During the 1950s and 1960s, city manager A. P. "Dutch" Hamann led the city in a major growth campaign. The city annexed adjacent areas, such as Alviso and Cambrian Park, providing large areas for suburbs. An anti-growth reaction to the effects of rapid development emerged in the 1970s championed by mayors Norman Mineta and Janet Gray Hayes. Despite establishing an urban growth boundary, development fees, and incorporations of Campbell and Cupertino, development was not slowed, but rather directed into already incorporated areas. San Jose's position in Silicon Valley triggered more economic and population growth, which led to the highest housing costs increase in the nation, 936% between 1976 and 2001. Efforts to increase density continued into 1990s when an update of the 1974 urban plan kept the urban growth boundaries intact and voters rejected a ballot measure to ease development restrictions in the foothills. Sixty percent of the housing built in San Jose since 1980 and over three-quarters of the housing built since 2000 have been multifamily structures, reflecting a political propensity toward Smart Growth planning principles.

 Name
On April 3, 1979, the San Jose City Council adopted San José, with the diacritical mark on the "e", as the spelling of the city name on the city seal, official stationery, office titles and department names. Also, by city council convention, this spelling of San José is used when the name is stated in both upper- and lower-case letters, but not when the name is stated only in upper-case letters. The accent reflects the Spanish version of the name, and the dropping of accents in all-capital writing was typical in Spanish. The name is still more commonly spelled without the diacritical mark as San Jose. The official name of the city remains City of San Jose with no diacritical mark, according to the City Charter. However, the City's website uses San José.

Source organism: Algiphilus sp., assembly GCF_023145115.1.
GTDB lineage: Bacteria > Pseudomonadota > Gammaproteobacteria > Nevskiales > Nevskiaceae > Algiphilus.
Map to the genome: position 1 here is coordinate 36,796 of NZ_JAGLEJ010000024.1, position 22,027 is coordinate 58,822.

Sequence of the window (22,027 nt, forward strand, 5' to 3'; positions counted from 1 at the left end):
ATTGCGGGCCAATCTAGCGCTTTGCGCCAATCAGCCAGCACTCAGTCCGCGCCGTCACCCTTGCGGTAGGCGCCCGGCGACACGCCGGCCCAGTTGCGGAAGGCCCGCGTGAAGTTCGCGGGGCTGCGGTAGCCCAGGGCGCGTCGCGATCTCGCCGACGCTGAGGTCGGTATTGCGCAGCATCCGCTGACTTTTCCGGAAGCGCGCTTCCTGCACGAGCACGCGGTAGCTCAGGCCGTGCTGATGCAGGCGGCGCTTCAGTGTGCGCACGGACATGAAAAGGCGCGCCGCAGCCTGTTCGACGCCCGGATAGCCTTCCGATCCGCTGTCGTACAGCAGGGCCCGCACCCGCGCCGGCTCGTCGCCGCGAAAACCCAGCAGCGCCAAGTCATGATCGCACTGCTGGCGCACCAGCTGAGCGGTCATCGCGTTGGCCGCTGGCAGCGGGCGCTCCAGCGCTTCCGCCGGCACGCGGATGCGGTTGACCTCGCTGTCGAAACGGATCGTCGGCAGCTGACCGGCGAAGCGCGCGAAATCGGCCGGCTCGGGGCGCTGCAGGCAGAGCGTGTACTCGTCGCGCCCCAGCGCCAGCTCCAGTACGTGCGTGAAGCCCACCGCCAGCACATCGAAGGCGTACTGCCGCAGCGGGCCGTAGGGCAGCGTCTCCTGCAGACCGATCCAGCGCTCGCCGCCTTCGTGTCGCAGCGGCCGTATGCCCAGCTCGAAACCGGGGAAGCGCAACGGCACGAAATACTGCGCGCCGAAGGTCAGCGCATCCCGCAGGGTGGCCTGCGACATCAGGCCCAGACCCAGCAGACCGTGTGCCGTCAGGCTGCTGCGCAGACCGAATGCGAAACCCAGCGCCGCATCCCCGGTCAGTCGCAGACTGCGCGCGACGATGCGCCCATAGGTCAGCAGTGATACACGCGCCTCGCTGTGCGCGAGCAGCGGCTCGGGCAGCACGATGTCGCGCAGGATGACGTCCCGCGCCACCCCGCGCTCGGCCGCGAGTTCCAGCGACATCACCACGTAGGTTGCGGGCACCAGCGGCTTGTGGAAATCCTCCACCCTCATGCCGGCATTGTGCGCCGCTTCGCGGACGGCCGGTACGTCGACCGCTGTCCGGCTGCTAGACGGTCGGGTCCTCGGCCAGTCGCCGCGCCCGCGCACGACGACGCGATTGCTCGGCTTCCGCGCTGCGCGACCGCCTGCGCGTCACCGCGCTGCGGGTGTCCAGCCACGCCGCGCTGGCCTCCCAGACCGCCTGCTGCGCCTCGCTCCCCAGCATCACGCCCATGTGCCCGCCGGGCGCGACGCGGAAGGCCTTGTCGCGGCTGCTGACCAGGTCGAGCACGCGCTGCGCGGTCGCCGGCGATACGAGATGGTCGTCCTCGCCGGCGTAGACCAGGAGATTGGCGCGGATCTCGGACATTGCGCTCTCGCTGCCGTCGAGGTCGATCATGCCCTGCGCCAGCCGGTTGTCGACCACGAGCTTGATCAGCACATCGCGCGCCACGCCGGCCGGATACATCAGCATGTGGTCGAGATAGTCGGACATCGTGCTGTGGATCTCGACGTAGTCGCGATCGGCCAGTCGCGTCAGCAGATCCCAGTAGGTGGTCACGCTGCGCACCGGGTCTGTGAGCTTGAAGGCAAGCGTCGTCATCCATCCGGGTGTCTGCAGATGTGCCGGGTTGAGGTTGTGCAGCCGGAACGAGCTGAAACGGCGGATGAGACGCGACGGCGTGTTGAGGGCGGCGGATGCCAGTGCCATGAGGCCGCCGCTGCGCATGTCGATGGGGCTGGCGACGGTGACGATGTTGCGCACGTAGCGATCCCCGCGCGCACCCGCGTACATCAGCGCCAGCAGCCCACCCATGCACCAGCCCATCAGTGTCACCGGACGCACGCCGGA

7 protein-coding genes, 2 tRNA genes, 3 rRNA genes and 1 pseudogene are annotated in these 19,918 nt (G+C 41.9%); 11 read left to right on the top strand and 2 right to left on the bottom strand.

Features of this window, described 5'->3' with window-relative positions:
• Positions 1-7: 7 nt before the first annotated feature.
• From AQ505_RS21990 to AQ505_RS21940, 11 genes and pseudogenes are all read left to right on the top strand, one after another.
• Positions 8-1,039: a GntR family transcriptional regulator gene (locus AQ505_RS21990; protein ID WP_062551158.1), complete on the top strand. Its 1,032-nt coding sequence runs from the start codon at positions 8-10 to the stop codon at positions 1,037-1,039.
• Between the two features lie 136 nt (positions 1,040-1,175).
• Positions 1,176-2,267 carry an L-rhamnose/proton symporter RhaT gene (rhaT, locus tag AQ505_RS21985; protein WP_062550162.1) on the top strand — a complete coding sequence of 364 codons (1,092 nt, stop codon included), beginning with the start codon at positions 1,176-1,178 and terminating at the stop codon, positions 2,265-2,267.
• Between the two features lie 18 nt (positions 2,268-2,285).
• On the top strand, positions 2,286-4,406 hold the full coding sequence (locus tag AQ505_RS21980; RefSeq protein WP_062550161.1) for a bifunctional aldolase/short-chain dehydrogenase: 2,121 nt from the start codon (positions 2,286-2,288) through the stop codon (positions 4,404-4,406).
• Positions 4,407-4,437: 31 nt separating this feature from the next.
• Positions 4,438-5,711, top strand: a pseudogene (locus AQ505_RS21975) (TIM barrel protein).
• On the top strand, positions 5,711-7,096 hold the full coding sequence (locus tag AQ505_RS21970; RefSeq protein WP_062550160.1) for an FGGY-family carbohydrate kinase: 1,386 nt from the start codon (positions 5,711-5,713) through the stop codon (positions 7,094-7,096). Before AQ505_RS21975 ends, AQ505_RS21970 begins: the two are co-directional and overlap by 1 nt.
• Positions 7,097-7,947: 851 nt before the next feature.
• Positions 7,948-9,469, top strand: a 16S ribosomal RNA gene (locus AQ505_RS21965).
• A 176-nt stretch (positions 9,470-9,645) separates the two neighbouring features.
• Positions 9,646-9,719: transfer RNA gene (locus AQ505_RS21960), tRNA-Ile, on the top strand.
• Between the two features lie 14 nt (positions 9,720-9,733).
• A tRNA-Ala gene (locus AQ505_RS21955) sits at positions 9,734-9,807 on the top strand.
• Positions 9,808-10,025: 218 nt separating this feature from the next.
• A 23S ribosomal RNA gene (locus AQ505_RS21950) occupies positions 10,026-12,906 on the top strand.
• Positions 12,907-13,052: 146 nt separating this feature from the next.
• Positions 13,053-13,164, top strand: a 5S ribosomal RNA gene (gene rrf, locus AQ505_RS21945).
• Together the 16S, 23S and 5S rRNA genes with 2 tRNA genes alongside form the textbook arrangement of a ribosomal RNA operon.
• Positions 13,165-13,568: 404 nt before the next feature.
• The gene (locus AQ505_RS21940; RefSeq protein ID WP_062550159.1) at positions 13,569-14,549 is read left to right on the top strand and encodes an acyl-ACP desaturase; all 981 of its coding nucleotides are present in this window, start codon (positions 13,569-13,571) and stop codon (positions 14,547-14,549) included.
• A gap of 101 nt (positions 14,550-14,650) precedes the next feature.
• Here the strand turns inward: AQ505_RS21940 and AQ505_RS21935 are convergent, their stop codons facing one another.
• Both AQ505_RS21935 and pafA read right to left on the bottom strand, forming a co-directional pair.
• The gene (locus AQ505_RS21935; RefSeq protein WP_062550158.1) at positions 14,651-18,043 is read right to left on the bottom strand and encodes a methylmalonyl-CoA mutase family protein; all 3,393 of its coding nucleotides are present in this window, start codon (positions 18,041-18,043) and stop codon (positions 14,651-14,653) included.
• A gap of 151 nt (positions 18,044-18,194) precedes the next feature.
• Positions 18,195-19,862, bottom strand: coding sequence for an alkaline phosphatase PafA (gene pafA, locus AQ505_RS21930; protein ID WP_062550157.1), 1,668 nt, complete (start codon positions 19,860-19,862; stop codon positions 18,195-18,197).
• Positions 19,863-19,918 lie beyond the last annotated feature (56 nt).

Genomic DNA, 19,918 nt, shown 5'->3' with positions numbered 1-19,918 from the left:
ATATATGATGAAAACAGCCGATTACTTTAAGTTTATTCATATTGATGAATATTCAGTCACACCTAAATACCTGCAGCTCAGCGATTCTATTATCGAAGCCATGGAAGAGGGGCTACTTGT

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  Sources

Whole or part of the information contained in this card come from the Wikipedia article "San José (Californie)", licensed under CC-BY-SA full list of contributors here.